Every life is full of victories and defeats. Whether the cup is considered half-empty or half-full, it is often our attitude that makes a difference. Practice celebrating victories—even small ones—such as meeting a deadline, completing a task you dislike, or solving a difficult problem. Consider obstacles and setbacks as problems to be solved by recognizing the knowledge gained through failure. When asked about years of unsuccessful experiments to make the light bulb, Edison replied, “I haven’t failed. I just found 10,000 ways that won’t work.”
True success comes from persistence, effort, and applying the lessons of the past. Failures are always temporary until you give up.
3. Convert Capacity to Capacity
Humans are born with a great deal of potential – one’s innate physical, intellectual and emotional abilities – but little capacity without learning and practice. For example, a child has the physical equipment (two legs) to walk, but mastering the skill requires training. The Einsteins and Hawkings of the world don’t emerge from the womb, citing “E equal mc squared” or theories about black holes. His insight was the result of years of study, flawed hypotheses and difficult mathematical calculations. In other words, he turned his potential for intellectual breakthroughs into potential.
Being positive does not mean folly or false confidence, but recognition of one’s current abilities, realistic expectations of possible outcomes, and willingness to accept small victories until the desired outcome is achieved. A “pivot” is not a failure, but a change in attitude to a better one.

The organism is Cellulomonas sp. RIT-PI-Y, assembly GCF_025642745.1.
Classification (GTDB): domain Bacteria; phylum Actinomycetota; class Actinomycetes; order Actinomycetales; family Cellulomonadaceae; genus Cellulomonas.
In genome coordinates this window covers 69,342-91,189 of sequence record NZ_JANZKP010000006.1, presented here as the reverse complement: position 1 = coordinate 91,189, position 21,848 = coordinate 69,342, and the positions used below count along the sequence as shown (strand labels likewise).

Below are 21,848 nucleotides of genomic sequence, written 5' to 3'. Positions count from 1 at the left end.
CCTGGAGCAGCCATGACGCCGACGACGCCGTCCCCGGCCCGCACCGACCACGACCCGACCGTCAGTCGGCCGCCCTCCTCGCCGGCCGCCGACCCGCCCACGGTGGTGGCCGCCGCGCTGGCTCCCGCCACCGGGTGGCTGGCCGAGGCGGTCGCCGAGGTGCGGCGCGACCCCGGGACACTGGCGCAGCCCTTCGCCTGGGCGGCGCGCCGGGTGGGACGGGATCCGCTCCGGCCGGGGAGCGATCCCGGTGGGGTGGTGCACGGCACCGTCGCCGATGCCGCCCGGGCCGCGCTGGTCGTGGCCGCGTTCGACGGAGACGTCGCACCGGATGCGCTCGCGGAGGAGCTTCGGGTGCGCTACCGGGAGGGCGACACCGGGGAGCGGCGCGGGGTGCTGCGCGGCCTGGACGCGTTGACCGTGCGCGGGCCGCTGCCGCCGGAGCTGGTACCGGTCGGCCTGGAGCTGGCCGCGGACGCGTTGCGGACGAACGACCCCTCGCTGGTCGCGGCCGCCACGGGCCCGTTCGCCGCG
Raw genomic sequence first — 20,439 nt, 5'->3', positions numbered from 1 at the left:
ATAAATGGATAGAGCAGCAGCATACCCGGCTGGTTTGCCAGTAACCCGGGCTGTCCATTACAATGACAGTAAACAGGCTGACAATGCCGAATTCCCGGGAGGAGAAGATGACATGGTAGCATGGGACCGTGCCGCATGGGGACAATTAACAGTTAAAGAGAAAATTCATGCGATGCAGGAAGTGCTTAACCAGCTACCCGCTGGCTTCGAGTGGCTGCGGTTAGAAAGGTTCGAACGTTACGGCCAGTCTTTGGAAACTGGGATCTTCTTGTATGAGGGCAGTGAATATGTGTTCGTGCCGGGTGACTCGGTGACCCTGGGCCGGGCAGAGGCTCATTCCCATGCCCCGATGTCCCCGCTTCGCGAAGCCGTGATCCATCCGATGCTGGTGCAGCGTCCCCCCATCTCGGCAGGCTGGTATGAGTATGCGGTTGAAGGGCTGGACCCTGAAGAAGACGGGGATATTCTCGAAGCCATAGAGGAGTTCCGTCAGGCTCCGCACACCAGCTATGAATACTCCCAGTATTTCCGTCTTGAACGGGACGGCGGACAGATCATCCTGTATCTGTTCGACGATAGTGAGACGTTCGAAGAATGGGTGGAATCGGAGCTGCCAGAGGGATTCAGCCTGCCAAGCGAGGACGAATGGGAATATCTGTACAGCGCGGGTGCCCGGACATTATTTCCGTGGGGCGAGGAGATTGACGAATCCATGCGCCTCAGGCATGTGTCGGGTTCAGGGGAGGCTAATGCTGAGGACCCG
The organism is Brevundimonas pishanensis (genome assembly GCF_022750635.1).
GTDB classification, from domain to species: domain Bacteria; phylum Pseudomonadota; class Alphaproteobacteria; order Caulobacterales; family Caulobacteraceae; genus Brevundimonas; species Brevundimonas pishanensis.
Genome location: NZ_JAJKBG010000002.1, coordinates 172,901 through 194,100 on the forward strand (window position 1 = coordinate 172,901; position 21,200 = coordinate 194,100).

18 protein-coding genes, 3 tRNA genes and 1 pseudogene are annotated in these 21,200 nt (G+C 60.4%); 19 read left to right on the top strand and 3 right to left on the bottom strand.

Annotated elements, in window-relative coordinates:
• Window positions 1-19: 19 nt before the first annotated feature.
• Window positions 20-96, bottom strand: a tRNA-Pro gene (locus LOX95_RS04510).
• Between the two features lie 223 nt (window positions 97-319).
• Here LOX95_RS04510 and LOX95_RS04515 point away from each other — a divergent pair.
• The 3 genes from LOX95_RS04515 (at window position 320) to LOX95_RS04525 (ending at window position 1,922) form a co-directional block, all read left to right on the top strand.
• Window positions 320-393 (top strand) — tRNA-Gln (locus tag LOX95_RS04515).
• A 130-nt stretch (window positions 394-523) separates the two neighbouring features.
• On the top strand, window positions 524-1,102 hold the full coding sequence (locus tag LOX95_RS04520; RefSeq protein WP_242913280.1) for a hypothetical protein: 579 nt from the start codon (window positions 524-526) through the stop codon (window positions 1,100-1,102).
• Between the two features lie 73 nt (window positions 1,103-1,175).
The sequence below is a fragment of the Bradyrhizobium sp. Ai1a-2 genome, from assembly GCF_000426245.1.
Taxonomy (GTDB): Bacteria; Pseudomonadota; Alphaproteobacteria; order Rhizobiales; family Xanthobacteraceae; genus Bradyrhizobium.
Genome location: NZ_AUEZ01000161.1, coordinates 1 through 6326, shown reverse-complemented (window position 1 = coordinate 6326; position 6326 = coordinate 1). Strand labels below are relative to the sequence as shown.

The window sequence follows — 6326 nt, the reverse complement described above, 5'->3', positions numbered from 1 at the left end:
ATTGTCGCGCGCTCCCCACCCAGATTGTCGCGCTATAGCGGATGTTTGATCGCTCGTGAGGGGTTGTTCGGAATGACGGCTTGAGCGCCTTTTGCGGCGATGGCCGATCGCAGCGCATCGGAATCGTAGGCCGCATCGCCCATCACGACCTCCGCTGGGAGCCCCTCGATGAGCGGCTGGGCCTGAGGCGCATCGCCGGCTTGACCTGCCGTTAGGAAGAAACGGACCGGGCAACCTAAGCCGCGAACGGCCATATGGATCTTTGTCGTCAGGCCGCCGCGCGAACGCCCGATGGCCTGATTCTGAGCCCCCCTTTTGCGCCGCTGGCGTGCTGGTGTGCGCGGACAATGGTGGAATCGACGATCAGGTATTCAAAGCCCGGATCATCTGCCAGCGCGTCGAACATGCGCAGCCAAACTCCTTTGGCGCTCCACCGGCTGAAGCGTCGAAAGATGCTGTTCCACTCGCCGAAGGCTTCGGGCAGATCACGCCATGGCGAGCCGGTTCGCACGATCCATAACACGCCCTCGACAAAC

4. Build Positive Momentum
Change often happens in small, hesitant steps. The first step is always the hardest, but once you take it, the second becomes easier. The more you do, day in and day out, and the more you celebrate your victories along the way, the more positive you will become. That positivity has a ripple effect. As the pace picks up, you will want to do and achieve more in all the different areas of your life.
One of the most unproductive ways to deal with a difficult situation is to beat yourself up mentally. You will never be happy and satisfied unless you manage your negative self-talk and treat yourself well. Many people find the quickest way to feel better is by doing something nice for someone after a disappointment. Doing good makes us feel good, and the people around us will respond in kind.
Perception is the lens through which we view reality. Perceptions affect how we focus, process, remember, interpret, understand, synthesize, make decisions and act on reality. However, as stated by Psychology Today, the main problem is that “the lens through which we experience is often first fueled by our genetic predispositions, past experiences, prior knowledge, feelings, preconceived notions, selfishness, and cognitive distortions.” deforms in place.”
We change our perceptions by desire, education and practice. Some criticize the practice of “to fake it”, comparing this feeling to self-deception. However, a more thoughtful understanding is that we become what we practice. Writing “The Story of Philosophy”, Will Durant recognized long ago that “we are what we repeatedly do. So. Excellence is not an act but a habit.”
This News Originally From – The Epoch Times